Public joint stock companies and private companies in the UAE can begin registering for corporate tax from May 15, before it becomes applicable next month.
The corporate tax will be applicable for financial years starting on or after June 1, 2023.
Companies can register through the EmaraTax digital tax services platform, the Federal Tax Authority said on Sunday.
The FTA invited all taxable persons that are public joint stock companies and private entities resident in the UAE for corporate tax purposes to register, noting that this will not cover free zone persons ― for whom registration will be made available at a later stage.
“Early corporate tax registration will allow ample time for companies and businesses to comply with their legal obligations,” the FTA said.
“For the time being, the registration process will be available to individual legal entities only.”
Registration for other categories of taxable persons, such as natural persons conducting business or business activity yet to be specified by a Cabinet decision, will open at a later date, according to the regulator.
Taxable persons must register and obtain a tax registration number for corporate tax purposes, it said.
UAE to introduce federal corporate tax on business profits
In January last year, the UAE introduced the federal corporate tax with a standard statutory rate of 9 per cent.
It brought the income of companies exceeding Dh375,000 ($102,000) within the taxable bracket.
Taxable profits below that threshold will be subject to a 0 per cent rate.
No corporate tax will apply on salaries or other personal income from employment — be it in the government, semi-governmental entities or the private sector, the Ministry of Finance said.
A “non-resident” company will not be required to register for corporate tax if it earns UAE-sourced income but does not have a “permanent establishment in the country”, the ministry said last month.
It added that government and government-controlled organisations as well as extractive businesses and non-extractive natural resource businesses that meet the set conditions are not required to register under the tax law.
Other exemptions are available to organisations such as pension or investment funds and public benefit organisations.
Small businesses in the UAE with revenue of Dh3 million ($816,880) or less can also benefit from a new corporate tax relief programme.
Public benefit organisations that contribute to the welfare of society will be eligible for exemptions. These include entities that focus on activities such as philanthropy, community services and corporate social responsibility.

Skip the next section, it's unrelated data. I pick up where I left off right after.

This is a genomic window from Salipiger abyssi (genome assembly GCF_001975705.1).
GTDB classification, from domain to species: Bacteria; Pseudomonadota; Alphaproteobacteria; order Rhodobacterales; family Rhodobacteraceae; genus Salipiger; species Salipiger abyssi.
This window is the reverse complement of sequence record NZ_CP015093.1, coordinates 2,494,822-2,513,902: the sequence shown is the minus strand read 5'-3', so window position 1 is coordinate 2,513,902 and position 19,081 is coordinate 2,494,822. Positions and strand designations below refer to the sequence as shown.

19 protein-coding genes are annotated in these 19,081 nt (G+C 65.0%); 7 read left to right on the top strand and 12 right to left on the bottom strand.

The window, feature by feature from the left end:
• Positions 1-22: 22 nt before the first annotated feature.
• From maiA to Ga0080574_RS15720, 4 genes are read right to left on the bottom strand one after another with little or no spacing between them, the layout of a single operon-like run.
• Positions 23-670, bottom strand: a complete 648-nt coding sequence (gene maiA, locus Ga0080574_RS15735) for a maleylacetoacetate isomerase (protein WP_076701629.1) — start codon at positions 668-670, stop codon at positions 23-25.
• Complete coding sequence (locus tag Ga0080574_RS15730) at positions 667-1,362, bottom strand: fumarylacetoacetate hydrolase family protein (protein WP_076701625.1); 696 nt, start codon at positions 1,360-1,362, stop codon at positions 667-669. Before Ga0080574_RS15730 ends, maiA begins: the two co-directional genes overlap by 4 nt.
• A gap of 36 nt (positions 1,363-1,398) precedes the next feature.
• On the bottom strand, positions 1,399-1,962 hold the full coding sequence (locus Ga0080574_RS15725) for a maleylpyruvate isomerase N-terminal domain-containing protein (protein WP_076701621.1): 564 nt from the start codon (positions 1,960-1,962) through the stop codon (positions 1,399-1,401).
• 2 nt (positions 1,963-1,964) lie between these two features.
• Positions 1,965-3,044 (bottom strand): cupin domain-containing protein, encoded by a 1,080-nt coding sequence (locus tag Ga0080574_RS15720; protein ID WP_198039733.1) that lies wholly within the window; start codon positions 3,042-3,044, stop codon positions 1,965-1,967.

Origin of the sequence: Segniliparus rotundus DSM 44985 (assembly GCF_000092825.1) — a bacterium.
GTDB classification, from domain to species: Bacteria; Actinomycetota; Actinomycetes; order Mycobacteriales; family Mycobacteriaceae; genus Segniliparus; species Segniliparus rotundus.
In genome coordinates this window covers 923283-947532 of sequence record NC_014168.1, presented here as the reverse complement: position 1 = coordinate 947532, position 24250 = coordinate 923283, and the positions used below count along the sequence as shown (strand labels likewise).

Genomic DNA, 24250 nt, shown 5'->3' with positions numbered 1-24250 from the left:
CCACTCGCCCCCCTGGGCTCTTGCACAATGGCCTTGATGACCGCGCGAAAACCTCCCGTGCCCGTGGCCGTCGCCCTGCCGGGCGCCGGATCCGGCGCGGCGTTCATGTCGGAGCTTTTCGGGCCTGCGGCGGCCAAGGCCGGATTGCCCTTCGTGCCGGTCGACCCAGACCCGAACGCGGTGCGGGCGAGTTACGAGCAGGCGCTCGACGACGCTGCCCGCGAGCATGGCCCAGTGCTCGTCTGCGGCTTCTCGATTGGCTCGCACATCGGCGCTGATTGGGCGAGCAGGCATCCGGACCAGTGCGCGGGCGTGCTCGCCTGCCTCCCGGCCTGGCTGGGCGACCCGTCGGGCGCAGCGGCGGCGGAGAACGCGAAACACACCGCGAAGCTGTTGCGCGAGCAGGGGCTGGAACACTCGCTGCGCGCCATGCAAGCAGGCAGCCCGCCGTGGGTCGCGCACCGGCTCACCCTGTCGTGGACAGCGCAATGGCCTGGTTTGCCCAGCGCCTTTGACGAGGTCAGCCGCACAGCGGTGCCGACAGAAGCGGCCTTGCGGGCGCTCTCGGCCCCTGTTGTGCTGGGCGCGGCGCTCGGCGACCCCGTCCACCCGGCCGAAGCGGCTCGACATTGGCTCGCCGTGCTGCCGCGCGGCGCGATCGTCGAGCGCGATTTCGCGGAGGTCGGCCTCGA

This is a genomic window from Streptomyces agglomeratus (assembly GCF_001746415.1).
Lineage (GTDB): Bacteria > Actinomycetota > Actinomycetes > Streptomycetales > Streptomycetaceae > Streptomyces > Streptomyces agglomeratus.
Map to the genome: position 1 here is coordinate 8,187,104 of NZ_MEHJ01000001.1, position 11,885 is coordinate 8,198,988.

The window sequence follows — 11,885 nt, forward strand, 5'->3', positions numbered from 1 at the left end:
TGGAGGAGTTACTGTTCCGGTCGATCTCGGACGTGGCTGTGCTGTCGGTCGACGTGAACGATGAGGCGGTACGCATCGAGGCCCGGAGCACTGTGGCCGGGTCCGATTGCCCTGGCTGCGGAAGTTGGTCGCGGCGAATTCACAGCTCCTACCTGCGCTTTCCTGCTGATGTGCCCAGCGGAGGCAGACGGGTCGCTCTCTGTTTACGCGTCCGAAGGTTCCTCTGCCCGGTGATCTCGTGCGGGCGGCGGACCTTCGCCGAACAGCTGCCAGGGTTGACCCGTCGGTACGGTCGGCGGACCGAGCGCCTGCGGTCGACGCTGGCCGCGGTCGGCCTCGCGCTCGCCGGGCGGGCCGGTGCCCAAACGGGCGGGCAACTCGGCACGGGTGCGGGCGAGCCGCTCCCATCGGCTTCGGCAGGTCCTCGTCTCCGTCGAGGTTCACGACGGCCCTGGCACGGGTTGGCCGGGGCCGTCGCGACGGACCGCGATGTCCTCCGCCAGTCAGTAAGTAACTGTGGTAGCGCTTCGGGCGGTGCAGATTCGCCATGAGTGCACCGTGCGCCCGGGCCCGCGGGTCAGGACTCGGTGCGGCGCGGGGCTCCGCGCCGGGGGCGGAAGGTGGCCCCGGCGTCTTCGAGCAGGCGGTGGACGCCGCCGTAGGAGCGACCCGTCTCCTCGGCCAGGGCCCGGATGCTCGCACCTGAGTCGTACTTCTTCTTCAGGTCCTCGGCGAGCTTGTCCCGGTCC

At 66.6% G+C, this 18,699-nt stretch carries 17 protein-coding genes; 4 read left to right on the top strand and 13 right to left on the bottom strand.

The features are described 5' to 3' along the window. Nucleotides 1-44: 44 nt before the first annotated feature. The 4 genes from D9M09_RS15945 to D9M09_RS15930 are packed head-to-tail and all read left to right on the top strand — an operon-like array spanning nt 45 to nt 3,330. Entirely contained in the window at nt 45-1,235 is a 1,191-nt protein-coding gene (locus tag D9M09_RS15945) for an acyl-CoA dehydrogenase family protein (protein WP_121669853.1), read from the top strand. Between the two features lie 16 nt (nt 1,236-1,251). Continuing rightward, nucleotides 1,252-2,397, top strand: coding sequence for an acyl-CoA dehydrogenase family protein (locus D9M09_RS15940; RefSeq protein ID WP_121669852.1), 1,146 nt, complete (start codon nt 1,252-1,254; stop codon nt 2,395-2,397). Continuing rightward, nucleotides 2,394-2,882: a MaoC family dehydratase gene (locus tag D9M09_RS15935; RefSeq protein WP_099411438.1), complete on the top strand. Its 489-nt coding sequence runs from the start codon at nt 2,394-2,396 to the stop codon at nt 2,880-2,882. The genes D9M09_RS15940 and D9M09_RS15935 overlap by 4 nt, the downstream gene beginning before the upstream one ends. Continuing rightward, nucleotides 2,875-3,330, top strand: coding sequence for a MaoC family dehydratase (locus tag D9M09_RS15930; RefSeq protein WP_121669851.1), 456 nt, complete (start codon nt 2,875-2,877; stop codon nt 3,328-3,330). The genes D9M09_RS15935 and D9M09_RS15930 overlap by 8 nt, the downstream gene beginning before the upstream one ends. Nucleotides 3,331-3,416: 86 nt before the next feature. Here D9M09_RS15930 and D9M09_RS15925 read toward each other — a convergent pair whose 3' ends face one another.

Entities that intend to form a corporate tax group are required to register individually first, and then, at a later date, they will be able to apply to form a corporate tax group, the FTA said on Sunday.
An e-service card on corporate tax registration is available on the FTA website.
The standard statutory corporate tax rate of 9 per cent positions the UAE competitively when compared with other financial centres and developed economies.
The UAE's corporate tax law explained: Business Extra
The average top corporate tax rate among the EU countries is 21.3 per cent, while the figure stands at 23.04 per cent among OECD countries, and 26.7 per cent in the G7, according to the Tax Foundation in Washington DC.
Corporate tax rates have declined over the past 40 years, with the worldwide average falling from more than 40 per cent to between 25 and 30 per cent, Tax Foundation data indicates.
The UAE plans to keep the rate of corporate tax unchanged for the foreseeable future, Younis Al Khouri, undersecretary of the Ministry of Finance, told The National in January.
“The rate is agreed and fixed at 9 per cent … as long as the [corporate tax] law is there,” said Mr Al Khouri.
“If there is any review, we will announce it later but as of today, no change in the rate.”
The UAE's corporate tax regime is based on a self-assessment principle, which means businesses are required to ensure that the documents submitted to the FTA are correct and comply with the law.